(This article was reprinted in Humanity+ Magazine, October 23, 2014)
Recently I have written multiple articles about the scientific illiteracy of American politicians.    Even members of the House Committee on Science, Space, and Technology display an ignorance of science that should make a high school student blush.
After reading my essays a perceptive reader posed the follow questions: 1) How do we decide if a person holds “unscientific” beliefs? 2) What about someone who denies evolution or specific aspects of modern cosmology? 3) Should there be a science test for this job [member of the House Committee on Science, Space and Technology]? 4) Could any of the members of the committee pass a realistically broad and deep science exam? To these questions I would like to add my own: 5)How are issues of scientific literacy among politicians relevant to transhumanism? Let me answer each of these questions in turn.
1) How do we decide if a person holds “unscientific” beliefs? In the simplest and most obvious case a person holds unscientific views if they deny a received view of modern science for non-scientific reasons. If someone denies atomic theory for an invisible gremlin theory of matter, or evolutionary theory for an invisible god theory, then that person holds an unscientific view. In the case of biological evolution this has been affirmed over and over by the courts after listening to experts testify as to the nature of science—creationism, creation science and intelligent design are not scientific hypotheses.
To illustrate this point, suppose I say that bread rises in an oven because of the oven’s color. This claim is clearly false, but it is a testable scientific hypothesis—one that could quickly be falsified by placing bread with yeast into different colored ovens. However if I say that bread rises because there are invisible gremlins inside the bread that cause the bread to rise by jumping when it is heated, then I have not advanced a scientific hypothesis because no experiment can falsify this belief—no matter the outcome of any experiment the believer can always claim that invisible gremlins did it. (I am relying on Popper’s theory of falsification here, fully cognizant of the fact that it is a complex issue in philosophy of science to show exactly what makes something a scientific hypothesis. But here falsification clearly shows why some hypothesis aren’t scientific.)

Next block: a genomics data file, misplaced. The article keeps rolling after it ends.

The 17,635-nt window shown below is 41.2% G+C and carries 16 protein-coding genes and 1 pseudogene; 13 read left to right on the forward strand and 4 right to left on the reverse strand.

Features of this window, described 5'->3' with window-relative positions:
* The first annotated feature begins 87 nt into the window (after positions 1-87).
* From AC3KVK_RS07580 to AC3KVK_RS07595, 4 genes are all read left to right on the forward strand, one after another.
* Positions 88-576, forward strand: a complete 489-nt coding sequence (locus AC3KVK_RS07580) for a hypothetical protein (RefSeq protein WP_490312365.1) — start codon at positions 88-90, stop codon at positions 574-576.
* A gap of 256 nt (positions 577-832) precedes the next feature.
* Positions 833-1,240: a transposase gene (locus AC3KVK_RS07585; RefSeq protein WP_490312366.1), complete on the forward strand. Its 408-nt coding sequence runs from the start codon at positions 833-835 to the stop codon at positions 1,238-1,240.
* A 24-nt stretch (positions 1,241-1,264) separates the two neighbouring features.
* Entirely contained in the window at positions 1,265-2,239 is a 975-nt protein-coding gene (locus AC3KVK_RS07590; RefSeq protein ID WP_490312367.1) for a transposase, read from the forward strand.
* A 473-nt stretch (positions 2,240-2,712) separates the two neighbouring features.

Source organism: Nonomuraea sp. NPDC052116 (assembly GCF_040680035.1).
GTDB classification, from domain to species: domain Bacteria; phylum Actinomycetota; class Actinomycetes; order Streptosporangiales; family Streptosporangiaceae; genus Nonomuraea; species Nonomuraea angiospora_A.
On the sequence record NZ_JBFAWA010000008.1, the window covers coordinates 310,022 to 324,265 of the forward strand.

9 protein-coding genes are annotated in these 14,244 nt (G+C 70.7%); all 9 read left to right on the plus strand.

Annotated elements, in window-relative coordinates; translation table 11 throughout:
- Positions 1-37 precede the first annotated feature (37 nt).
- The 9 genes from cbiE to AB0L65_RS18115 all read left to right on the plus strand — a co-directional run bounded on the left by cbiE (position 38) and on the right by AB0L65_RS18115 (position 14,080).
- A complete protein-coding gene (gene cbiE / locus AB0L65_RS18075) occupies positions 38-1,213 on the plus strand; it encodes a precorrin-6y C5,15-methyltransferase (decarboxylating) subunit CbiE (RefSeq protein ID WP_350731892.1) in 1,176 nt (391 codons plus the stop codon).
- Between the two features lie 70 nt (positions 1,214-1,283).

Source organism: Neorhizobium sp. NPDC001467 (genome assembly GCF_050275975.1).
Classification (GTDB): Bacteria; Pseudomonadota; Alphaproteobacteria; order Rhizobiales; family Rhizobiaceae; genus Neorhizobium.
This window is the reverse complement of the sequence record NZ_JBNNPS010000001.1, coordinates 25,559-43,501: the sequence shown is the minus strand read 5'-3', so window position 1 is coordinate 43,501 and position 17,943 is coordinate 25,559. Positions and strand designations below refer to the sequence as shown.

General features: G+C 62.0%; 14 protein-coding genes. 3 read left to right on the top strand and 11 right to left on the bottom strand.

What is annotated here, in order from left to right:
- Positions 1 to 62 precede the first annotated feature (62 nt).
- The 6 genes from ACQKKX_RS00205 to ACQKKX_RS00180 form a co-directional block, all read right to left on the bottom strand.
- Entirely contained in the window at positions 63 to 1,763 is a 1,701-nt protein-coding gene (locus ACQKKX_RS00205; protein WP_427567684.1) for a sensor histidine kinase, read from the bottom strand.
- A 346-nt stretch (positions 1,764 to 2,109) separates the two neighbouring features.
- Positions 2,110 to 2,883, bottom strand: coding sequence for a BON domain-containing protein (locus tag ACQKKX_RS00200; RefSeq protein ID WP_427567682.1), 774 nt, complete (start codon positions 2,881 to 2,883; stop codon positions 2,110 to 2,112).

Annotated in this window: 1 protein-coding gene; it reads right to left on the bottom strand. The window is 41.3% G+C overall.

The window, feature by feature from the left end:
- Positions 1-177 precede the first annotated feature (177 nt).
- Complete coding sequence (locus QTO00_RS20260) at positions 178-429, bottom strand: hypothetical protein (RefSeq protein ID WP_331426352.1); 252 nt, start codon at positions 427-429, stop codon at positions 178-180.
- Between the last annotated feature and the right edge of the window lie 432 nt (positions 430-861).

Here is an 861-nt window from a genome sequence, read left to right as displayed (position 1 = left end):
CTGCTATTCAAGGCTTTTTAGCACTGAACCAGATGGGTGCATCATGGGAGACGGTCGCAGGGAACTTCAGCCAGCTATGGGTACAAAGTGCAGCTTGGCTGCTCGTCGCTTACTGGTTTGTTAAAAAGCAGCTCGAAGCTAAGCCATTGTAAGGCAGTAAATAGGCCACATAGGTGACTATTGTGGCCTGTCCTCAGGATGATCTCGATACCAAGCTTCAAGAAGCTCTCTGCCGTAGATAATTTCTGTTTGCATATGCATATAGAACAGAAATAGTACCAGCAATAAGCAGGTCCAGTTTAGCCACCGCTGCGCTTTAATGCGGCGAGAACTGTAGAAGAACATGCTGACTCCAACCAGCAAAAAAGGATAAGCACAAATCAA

There are also more complicated cases, as when someone denies the received scientific wisdom for a scientific reason. What are we to make of such daring hypotheses? We treat them like any other scientific hypotheses. For what scientists do “is to try to answer fundamental questions by crafting comprehensive and reasonably explanatory hypothesis suggested by the data, and leave it to their own later work, or that of others, to try to verify or falsify it.”1 And who decides what is a scientific reason? Scientists do. It is their expertise that allows them to differentiate a scientific from a pseudo-scientific hypothesis, although there are issues on the fringes of science in which it is difficult to determine what is and is not a reasonable scientific hypothesis. There are many debatable ideas in science, countless unsettled areas which are for the moment unsettled. In such cases we must wait for further evidence.
2) What about someone that denies evolution or specific aspects of modern cosmology? Much rejection of the received scientific wisdom in our society today is a response to propaganda dispensed by those motivated by profit. It in the interest of tobacco and oil companies to deny the scientific consensus about the deadly consequences of their products. Other reasons for rejecting science include: cognitive errors, scientific illiteracy, fear of authority, and fear of government. In the specific cases of evolution or big bang theory such opposition is easy to understand. People reject ideas that seemingly contradict the preconceived world views. As William James so aptly put it: “As a rule we disbelieve all the facts and theories for which we have no use.”